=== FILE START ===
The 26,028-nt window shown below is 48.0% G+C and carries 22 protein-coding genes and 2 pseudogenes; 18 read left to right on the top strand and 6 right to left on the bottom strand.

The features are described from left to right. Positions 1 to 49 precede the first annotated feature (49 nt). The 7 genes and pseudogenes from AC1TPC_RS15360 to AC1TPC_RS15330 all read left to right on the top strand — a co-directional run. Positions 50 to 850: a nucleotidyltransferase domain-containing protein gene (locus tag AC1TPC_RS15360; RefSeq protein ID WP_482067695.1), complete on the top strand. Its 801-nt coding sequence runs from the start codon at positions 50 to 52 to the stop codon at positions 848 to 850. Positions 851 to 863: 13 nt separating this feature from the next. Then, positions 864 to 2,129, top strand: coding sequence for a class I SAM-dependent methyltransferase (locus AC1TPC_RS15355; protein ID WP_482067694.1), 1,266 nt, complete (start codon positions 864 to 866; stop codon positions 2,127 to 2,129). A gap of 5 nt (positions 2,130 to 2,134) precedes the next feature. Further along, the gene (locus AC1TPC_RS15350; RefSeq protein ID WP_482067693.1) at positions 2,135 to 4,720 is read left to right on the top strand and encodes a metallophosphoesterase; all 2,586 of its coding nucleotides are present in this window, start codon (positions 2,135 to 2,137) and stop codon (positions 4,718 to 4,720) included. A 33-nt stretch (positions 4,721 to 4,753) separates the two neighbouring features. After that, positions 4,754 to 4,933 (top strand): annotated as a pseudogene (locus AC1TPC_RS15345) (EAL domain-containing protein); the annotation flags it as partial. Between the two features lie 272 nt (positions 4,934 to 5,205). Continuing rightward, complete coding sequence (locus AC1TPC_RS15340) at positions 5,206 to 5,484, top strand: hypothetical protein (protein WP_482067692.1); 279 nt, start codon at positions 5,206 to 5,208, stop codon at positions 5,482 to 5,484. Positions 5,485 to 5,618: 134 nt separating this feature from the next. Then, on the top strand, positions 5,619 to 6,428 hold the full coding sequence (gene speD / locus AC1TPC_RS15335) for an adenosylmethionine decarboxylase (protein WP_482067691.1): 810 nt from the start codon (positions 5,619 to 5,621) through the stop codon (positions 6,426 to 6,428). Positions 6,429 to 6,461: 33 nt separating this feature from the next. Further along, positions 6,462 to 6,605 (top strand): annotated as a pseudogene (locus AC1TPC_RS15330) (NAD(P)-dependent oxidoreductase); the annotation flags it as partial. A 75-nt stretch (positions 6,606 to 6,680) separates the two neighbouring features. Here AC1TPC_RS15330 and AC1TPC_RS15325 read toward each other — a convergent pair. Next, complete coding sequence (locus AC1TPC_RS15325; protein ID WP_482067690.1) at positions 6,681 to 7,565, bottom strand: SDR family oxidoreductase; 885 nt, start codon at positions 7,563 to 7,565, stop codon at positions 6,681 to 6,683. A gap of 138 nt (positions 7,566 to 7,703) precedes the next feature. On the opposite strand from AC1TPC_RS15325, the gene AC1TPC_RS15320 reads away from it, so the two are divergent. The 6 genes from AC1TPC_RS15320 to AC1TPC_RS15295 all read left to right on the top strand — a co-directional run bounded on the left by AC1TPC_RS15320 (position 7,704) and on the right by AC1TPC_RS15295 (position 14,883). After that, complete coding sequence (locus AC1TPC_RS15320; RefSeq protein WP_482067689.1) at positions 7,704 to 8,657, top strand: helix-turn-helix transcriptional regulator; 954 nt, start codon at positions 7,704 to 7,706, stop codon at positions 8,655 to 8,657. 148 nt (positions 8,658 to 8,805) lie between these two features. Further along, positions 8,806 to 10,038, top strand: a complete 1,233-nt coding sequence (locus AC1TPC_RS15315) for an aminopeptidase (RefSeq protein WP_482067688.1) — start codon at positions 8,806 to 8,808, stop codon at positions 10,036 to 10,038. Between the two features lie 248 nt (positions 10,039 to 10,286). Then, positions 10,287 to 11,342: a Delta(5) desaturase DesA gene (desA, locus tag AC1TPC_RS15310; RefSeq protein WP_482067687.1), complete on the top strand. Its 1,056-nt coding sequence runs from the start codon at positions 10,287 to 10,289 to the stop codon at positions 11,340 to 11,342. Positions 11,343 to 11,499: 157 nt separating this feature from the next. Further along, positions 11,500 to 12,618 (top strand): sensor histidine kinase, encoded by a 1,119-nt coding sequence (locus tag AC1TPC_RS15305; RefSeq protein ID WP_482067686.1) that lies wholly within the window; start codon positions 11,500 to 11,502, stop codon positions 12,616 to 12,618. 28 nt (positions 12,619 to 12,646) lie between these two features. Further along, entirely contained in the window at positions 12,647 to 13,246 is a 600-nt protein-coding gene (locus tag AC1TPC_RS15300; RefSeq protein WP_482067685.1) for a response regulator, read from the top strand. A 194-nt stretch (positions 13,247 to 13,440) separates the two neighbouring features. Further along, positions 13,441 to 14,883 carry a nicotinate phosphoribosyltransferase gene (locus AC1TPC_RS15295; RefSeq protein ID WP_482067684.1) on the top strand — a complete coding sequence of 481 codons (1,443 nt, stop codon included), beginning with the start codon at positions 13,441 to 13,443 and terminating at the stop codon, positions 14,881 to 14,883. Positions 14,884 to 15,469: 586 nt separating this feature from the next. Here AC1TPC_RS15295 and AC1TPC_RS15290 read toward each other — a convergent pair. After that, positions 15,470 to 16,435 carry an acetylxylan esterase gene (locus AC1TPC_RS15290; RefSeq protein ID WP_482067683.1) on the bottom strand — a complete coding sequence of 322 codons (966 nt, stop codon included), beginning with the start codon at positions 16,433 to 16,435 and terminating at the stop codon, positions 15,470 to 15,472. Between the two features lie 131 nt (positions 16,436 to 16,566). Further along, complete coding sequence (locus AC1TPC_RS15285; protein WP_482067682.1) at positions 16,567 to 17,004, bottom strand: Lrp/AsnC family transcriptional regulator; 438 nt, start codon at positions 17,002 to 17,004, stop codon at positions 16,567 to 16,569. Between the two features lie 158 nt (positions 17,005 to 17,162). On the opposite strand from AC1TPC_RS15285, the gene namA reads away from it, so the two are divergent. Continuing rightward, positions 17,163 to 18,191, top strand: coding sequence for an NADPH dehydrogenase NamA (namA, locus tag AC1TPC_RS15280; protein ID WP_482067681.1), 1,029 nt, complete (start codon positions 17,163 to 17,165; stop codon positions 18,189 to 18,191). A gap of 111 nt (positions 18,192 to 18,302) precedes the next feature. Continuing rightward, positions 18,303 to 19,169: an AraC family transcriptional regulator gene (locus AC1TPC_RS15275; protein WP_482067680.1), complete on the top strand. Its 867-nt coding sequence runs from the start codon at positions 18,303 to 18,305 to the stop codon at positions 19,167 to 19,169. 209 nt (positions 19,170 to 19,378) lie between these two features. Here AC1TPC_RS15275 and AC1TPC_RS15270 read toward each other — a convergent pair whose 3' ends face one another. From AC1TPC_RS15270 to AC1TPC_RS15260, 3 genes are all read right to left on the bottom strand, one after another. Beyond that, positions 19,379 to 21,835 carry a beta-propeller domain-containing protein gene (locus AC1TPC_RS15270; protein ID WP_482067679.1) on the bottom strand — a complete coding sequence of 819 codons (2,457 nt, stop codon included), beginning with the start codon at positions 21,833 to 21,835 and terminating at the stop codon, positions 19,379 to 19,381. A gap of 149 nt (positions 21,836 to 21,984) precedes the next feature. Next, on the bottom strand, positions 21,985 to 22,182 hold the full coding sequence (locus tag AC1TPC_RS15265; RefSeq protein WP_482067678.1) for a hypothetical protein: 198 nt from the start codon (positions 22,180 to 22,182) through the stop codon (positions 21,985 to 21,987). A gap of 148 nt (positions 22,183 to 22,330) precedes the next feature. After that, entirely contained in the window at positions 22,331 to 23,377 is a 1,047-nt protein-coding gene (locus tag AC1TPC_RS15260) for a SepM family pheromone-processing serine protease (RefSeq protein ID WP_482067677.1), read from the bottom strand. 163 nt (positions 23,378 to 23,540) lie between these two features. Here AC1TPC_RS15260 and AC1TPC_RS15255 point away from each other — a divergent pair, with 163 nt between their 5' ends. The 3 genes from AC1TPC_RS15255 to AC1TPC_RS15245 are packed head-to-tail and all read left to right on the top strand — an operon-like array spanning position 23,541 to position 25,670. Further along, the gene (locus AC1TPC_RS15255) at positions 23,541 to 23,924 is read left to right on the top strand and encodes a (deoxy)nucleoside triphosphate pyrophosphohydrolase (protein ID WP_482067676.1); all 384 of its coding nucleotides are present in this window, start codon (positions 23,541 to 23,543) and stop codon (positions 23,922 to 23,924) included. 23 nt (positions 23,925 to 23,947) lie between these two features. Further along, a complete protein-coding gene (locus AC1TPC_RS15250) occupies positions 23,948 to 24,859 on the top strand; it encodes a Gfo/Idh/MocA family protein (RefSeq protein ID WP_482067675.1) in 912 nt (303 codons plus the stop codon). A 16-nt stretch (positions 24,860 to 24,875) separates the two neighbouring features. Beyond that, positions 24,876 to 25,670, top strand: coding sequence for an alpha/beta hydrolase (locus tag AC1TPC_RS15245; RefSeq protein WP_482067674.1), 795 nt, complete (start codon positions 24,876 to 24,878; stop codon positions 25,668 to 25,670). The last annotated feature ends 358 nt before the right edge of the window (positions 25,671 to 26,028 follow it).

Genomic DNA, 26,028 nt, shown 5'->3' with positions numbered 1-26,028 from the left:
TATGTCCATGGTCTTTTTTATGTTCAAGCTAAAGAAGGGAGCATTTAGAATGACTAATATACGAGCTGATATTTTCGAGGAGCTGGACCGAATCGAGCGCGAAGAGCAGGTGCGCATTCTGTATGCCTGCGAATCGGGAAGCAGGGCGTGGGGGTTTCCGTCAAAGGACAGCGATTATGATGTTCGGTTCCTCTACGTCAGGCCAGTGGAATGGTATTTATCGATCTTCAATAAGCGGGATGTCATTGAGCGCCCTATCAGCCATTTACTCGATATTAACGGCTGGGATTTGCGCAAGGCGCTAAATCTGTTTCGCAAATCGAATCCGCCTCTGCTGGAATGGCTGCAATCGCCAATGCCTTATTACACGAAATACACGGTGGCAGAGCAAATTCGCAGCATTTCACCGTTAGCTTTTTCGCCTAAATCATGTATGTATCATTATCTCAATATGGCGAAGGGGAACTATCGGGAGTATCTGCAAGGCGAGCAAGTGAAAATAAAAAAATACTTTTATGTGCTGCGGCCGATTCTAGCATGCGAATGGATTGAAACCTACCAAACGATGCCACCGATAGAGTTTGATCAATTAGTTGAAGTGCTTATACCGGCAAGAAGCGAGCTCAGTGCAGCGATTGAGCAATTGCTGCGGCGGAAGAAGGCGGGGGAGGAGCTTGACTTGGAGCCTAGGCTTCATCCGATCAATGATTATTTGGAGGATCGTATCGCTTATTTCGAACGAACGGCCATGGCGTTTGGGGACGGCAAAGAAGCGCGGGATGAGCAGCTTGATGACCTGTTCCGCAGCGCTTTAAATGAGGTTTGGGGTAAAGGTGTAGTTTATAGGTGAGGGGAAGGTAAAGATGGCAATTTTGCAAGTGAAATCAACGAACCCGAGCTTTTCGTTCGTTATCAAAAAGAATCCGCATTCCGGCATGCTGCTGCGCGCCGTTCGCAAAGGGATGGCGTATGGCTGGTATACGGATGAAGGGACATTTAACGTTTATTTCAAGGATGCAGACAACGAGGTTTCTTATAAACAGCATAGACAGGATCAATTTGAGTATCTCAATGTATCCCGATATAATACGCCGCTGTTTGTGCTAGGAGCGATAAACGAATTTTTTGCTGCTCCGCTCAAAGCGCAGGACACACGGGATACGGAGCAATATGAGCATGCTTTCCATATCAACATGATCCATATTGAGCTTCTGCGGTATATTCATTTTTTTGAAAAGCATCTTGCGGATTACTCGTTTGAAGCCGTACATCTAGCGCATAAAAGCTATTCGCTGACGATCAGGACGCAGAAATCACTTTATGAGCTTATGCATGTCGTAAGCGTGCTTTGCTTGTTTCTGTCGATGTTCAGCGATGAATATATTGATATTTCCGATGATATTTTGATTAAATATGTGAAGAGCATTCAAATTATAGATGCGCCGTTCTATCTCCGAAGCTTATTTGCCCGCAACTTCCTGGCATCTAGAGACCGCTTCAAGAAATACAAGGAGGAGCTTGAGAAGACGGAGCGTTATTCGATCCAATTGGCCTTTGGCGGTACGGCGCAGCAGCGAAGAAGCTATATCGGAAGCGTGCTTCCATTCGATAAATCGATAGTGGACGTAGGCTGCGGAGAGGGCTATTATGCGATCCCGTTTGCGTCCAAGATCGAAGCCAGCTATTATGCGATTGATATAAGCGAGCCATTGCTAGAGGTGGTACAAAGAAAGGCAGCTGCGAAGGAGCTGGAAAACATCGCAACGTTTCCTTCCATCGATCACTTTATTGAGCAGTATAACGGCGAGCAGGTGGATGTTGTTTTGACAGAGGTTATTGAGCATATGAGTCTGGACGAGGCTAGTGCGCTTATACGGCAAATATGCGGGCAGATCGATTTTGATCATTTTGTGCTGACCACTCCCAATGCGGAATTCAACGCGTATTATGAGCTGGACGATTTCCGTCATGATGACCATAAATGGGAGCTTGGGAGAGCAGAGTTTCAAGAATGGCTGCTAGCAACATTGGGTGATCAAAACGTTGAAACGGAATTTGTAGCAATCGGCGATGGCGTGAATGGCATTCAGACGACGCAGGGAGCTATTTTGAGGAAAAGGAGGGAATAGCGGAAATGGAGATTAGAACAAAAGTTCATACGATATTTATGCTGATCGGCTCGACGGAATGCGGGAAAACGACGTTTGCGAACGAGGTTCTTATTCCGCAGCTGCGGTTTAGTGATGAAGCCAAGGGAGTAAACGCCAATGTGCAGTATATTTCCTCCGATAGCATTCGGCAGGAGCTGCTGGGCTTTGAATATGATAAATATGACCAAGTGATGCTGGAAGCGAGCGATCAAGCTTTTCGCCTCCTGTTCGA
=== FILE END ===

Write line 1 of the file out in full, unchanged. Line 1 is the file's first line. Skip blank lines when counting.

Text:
The 26,028-nt window shown below is 48.0% G+C and carries 22 protein-coding genes and 2 pseudogenes; 18 read left to right on the top strand and 6 right to left on the bottom strand.